Damage: Water has caused significant damage to some areas of Muir/SMASH and repairs are needed. Courtesy photo

After years of water intrusion issues at the John Muir Elementary / Santa Monica Alternative School House (SMASH) campus  — “a little leak here, a little leak there,” according to SMMUSD Chief Operations Officer Carey Upton — came the deluge: a new damage report released on Tuesday afternoon shows the campus is in need of immediate repair due to years of unresolved water damage.

The extensive and severe water damage, combined with suspected insect damage and dry rot, could cause the displacement of some of the nearly 600 students enrolled at the 5th Street campus in Ocean Park as early as next school year as the District rushes to investigate and remediate issues recently discovered on campus.

A combination of “poor construction practices, age and exposure, deferred maintenance, and defective or inappropriate installation of materials, including during relatively recent repair or remediation work” was the most likely culprit, according to a 131-page findings report by DTR Consulting Services, Inc., commissioned by the SMMUSD.

SMMUSD shared the report, dated April 22, along with a letter from Superintendent Ben Drati stating there was no danger to students currently attending classes on the campus.

“We want to assure all parents and staff that we take the health and safety of students and staff at school seriously. We have remediated problem areas as they have been discovered and continue to engage a certified industrial hygienist to conduct air and surface testing for potential mold and other environmental concerns,” Drati wrote in his letter, dated May 17. “Testing for environmental hazards involves testing surfaces and air indoors to compare with readings for outdoors. While mold may be present within the walls, without a pathway to exposure, it is not a health hazard. Testing over spring break has provided reassurance that there is not a current health threat to students and staff occupying and using the campus. Our most recent test was conducted this past weekend.”

Upton said that, while there was a possibility that some buildings have suffered structural damage, most issues appeared to be focused on the “building envelope,” meaning the exterior areas such as stucco walls and door and window casements.

“What we anticipate is that this summer, using the current existing contractor, we’re going to be able to go in and do a far more destructive investigation,” Upton told the Daily Press shortly after the report was released on Tuesday. “You know, where we break into walls, and we really figure out what the problem is and where we attempt and figure out the solution.”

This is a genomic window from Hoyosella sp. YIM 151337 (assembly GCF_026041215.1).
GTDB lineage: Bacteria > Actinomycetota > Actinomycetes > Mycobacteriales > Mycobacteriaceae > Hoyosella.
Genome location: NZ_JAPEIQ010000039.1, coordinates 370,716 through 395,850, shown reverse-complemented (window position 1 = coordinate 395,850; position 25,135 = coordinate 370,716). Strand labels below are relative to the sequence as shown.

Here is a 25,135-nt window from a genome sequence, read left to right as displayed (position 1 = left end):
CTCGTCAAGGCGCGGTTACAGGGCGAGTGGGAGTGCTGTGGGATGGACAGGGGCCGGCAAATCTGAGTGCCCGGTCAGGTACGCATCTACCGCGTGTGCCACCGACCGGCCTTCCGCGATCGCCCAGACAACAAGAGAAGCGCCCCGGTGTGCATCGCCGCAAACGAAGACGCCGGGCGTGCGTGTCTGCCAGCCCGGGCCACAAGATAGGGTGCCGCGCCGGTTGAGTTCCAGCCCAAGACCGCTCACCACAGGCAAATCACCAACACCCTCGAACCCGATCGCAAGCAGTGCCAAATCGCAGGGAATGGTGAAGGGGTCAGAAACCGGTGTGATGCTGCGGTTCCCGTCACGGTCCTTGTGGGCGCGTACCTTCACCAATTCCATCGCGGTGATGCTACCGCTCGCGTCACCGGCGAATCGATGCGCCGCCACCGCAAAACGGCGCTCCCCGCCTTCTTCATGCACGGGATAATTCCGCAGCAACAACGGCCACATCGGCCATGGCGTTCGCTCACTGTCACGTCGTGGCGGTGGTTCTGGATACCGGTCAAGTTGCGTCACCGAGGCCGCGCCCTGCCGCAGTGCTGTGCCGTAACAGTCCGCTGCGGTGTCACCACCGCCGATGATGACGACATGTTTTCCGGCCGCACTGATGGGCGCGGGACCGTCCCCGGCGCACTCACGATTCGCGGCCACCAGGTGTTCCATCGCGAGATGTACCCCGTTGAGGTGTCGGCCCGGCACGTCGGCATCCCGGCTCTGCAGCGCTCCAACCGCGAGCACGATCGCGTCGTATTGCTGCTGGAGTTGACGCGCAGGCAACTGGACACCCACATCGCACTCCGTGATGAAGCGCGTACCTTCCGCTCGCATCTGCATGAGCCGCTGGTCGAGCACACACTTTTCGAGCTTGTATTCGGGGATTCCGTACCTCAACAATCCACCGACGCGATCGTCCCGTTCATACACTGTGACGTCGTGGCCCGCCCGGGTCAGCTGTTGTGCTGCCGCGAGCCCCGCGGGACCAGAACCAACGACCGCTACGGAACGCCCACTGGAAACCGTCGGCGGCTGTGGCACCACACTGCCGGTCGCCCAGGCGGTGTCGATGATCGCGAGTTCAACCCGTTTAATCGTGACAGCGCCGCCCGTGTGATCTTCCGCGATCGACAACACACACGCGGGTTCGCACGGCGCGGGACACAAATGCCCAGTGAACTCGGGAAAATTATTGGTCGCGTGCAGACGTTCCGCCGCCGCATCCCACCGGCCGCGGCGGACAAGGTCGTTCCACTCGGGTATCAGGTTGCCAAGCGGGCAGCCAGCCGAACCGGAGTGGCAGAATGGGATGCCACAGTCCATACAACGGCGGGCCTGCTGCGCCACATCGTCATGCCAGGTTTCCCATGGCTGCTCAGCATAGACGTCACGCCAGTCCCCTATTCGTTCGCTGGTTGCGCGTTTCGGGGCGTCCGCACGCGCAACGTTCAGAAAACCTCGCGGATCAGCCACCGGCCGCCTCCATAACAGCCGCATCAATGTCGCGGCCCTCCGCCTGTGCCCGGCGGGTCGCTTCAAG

Upton said that following the investigation, an architect will need to draw up plans, a new contractor will be hired and, hopefully by late fall 2022, construction work could begin.

“This is going to take, I mean, we don’t know yet until we do more investigation, but it will take a minimum of a year and possibly up to two years to complete,” Upton said.

Upton was optimistic that no buildings would need to be razed due to water intrusion issues, and said he anticipated some students would be displaced due to the construction work, but many would remain on campus for the next two school years.

The construction follows years of minor fixes and repairs, including “significant roofing repairs” about five or six years ago, Upton recalled, and a full deck resurfacing a couple years later. As the SMMUSD modernization projects were underway last summer, including the installation of new HVAC, Upton said the extent of issues began to come to light. By the time the heavy rainstorms of December 2021 came around, it became clear there was a major problem at the Muir/SMASH campus. That was when the findings report was commissioned.

“We don’t know how much this is going to cost,” Upton said when asked about funding. “It’s not going to be cheap.” Some of the funds will likely come from deferred maintenance budget allocations and/or school bonds that have already passed, meaning it would take funding away from other projects earmarked for the $485 million Measure SMS Bond passed in 2018. But Upton remained hopeful that no buildings would need to be replaced due to the damage.

Drati, Upton and other SMMUSD leaders held meetings for school parents and staff on Monday and Tuesday, May 16 and 17, with another hearing set to take place before the school board on Thursday, May 19. 

That meeting, set to begin at 5:30 p.m., can be viewed on the SMMUSD YouTube channel or via Zoom (webinar ID:  814 9385 8023; passcode:  477106 ; call-in number: 669.900.6833). 

emily@smdp.com